This is my workbench now, what can I do to improve it?

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shild
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Joined: Mon Jan 22, 2018 11:58 pm

This is my workbench now, what can I do to improve it?

Post by shild » Sun Dec 13, 2020 4:52 pm

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Here is my workbench setup. Basically an X3 mill on a desk just like the desk Sergeant Getraer of CHiP's uses. I did most of what you guys said to do in my post about how to machine faster. I do the stick method, I angled the tooling racks, have a rack for the most used tools on the table so no opening drawers, counterweight for head, additional grooves in vice jaws, the keyway on every collet has a wide opening now so it goes in faster, magnet on side of head for drawbar wrench, groove to show where keyway in spindle is, chamfered the ends of the T-slots so t-nuts can go in faster among other things. Could not get myself a bigger mill as some of you suggested because can't bring that into this apartment. What else can I do to be a faster machinist? Guess I could still get a keyless chuck couldn't I? But would still need a keyed chuck because that holds taps tighter doesn't it? Also, what do you guys suggest be in each of the drawers? Bottom right is dedicated to bar stock. center drawer is for taps.
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My head counterweight system.
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I cut an additional groove going up and down here.
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Got to get rid of one of those oil cans, don't I?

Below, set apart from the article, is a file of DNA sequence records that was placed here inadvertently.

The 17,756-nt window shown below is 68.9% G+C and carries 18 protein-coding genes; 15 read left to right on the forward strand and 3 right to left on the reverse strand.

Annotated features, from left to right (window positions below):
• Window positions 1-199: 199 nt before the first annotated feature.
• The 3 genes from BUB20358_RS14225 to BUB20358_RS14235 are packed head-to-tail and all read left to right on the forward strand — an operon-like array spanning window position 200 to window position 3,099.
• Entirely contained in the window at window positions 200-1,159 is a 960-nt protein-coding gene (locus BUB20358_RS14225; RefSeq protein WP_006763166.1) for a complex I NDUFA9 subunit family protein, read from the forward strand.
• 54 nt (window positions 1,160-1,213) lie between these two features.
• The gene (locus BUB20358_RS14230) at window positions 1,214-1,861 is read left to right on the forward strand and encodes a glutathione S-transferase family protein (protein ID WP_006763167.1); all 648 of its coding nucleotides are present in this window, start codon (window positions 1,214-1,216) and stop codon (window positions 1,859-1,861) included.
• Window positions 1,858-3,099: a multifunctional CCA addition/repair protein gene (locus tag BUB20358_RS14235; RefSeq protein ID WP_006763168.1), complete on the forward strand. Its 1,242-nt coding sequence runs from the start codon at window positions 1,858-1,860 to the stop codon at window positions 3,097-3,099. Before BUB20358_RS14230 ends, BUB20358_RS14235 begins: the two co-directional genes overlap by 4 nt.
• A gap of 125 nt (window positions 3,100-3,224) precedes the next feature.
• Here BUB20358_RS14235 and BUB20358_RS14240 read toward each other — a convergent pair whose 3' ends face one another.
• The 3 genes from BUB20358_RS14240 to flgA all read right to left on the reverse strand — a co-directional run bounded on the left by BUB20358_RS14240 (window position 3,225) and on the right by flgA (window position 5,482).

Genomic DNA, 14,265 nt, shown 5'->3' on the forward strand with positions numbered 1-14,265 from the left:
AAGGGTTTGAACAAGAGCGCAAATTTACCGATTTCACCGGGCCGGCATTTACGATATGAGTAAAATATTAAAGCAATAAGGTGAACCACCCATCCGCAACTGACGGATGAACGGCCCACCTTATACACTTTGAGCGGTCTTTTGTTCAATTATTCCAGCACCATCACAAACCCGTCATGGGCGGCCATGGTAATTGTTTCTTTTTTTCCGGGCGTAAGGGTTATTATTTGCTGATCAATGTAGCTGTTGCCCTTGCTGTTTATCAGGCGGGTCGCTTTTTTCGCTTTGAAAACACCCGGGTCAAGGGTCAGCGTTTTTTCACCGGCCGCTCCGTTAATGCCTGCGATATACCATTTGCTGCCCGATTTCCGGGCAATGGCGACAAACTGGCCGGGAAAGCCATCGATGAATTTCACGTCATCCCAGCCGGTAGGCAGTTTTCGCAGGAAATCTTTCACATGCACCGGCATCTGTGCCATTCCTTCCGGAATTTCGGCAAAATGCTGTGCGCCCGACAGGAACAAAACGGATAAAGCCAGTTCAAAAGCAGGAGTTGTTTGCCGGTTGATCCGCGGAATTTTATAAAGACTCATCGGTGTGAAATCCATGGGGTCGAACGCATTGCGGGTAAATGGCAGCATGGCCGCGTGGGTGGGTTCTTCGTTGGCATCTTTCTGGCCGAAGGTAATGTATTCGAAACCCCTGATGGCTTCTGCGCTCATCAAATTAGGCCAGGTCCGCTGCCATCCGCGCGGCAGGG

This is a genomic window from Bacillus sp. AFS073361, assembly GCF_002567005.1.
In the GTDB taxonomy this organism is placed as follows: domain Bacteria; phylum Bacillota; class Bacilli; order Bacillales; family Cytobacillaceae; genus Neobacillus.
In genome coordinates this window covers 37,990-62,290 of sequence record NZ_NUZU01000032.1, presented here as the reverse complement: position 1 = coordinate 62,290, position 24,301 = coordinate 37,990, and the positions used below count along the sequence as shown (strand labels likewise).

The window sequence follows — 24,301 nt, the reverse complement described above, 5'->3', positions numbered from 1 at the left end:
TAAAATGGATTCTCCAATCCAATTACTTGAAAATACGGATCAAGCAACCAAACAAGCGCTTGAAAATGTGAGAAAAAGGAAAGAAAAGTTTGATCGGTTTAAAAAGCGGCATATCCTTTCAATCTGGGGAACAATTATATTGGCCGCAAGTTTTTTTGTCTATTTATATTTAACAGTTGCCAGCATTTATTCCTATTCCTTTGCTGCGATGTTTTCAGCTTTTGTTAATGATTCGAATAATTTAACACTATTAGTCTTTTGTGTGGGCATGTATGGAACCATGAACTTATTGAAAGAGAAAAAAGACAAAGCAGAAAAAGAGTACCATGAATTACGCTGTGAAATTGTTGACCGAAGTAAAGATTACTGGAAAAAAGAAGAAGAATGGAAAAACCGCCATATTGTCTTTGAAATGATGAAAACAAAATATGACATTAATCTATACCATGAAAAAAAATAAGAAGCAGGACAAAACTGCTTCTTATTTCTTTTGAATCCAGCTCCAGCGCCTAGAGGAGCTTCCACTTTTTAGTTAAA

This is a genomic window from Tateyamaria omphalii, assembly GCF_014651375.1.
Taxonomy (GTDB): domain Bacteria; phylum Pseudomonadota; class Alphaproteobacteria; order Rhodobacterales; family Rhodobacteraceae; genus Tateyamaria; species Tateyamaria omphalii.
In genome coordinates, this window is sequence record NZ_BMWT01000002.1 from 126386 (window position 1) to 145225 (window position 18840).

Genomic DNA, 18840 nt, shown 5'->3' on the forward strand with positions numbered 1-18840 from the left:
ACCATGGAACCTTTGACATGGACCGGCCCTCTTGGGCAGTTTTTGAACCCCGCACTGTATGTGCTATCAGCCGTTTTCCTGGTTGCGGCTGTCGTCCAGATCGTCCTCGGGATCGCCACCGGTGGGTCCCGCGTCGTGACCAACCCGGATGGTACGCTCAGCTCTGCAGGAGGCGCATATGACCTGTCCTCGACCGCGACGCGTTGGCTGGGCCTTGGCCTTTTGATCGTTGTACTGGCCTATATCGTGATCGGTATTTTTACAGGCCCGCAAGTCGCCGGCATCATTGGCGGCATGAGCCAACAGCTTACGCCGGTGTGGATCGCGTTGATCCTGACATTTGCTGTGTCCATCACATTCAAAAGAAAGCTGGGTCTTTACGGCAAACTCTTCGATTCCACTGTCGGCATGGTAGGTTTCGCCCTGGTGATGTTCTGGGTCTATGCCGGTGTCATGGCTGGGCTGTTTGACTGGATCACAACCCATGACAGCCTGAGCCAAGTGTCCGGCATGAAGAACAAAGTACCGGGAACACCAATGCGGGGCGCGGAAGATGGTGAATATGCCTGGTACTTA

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2 flute endmills in back, 4 flute in front. I leave collets on endmills for faster changes.
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3/8" endmills and 1/4" here.
Last edited by shild on Sun Dec 13, 2020 5:05 pm, edited 4 times in total.

shild
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Re: This is my workbench now, what can I do to improve it?

Post by shild » Sun Dec 13, 2020 4:56 pm

Oh yeah, those are shorty drill bits. So less cranking of the head when I go from an endmill collet to the drill chuck. Speaking of which, I probably shouldn't get just any R8 keyless chuck but a shortened one. so even less head cranking when switching between endmill collets and drill chuck?

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Builder01
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Re: This is my workbench now, what can I do to improve it?

Post by Builder01 » Sun Dec 13, 2020 5:59 pm

What can be done to improve it? Start making chips! LOL! What is your first project going to be?

pete
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Re: This is my workbench now, what can I do to improve it?

Post by pete » Sun Dec 13, 2020 6:00 pm

Keyless drill chucks do have a few important design issues that many don't know of, nor does it seem to be common knowledge. Albrecht keyless are arguably the best made. But even they have the same issues. There not made for or meant to be used with reduced shank S&D type drills. Nor are they meant to be used for power tapping with larger taps. I don't use mine for anything larger than about a 3/8ths tap. A good keyless is designed to self tighten if what it's holding starts to slip. It's the self tightening that causes real issues with those S&D drills and larger taps. Use something that requires a high level of torque and it self tightens to the point of either deforming the high precision internal parts, or up to a permanent lock up of the chuck itself. That can be an even bigger issue if the drill grabs within the hole for any reason.At that point even a full rebuild kit won't fix the damage. If at any time your having to use a strap wrench to tighten or loosen a keyless it's a sure sign your doing something wrong. Used within there limits they work just fine. So a keyless is a good addition to having a keyed chuck but not a replacement for everything a chuck might be needed for.